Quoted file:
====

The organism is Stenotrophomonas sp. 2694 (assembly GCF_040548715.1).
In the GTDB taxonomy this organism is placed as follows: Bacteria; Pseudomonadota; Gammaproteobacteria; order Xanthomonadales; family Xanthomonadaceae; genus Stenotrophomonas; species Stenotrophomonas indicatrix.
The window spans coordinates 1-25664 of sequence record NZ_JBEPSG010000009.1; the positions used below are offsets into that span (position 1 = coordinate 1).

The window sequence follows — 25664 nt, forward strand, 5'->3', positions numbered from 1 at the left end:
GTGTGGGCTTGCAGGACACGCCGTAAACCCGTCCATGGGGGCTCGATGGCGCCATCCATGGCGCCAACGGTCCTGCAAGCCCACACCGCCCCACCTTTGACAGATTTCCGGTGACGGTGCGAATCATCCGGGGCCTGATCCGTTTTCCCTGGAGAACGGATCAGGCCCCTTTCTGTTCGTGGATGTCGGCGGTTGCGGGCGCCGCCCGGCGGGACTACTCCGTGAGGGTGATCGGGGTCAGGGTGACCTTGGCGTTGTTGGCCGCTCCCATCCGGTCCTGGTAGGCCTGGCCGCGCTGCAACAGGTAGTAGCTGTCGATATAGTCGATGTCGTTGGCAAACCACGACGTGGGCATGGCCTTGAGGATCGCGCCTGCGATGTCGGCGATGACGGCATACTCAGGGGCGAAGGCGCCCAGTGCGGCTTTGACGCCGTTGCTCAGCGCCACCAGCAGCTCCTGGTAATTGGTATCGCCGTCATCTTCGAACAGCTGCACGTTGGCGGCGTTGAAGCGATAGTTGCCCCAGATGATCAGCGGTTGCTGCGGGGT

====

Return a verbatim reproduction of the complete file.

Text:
The organism is Stenotrophomonas sp. 2694 (assembly GCF_040548715.1).
In the GTDB taxonomy this organism is placed as follows: Bacteria; Pseudomonadota; Gammaproteobacteria; order Xanthomonadales; family Xanthomonadaceae; genus Stenotrophomonas; species Stenotrophomonas indicatrix.
The window spans coordinates 1-25664 of sequence record NZ_JBEPSG010000009.1; the positions used below are offsets into that span (position 1 = coordinate 1).

The window sequence follows — 25664 nt, forward strand, 5'->3', positions numbered from 1 at the left end:
GTGTGGGCTTGCAGGACACGCCGTAAACCCGTCCATGGGGGCTCGATGGCGCCATCCATGGCGCCAACGGTCCTGCAAGCCCACACCGCCCCACCTTTGACAGATTTCCGGTGACGGTGCGAATCATCCGGGGCCTGATCCGTTTTCCCTGGAGAACGGATCAGGCCCCTTTCTGTTCGTGGATGTCGGCGGTTGCGGGCGCCGCCCGGCGGGACTACTCCGTGAGGGTGATCGGGGTCAGGGTGACCTTGGCGTTGTTGGCCGCTCCCATCCGGTCCTGGTAGGCCTGGCCGCGCTGCAACAGGTAGTAGCTGTCGATATAGTCGATGTCGTTGGCAAACCACGACGTGGGCATGGCCTTGAGGATCGCGCCTGCGATGTCGGCGATGACGGCATACTCAGGGGCGAAGGCGCCCAGTGCGGCTTTGACGCCGTTGCTCAGCGCCACCAGCAGCTCCTGGTAATTGGTATCGCCGTCATCTTCGAACAGCTGCACGTTGGCGGCGTTGAAGCGATAGTTGCCCCAGATGATCAGCGGTTGCTGCGGGGT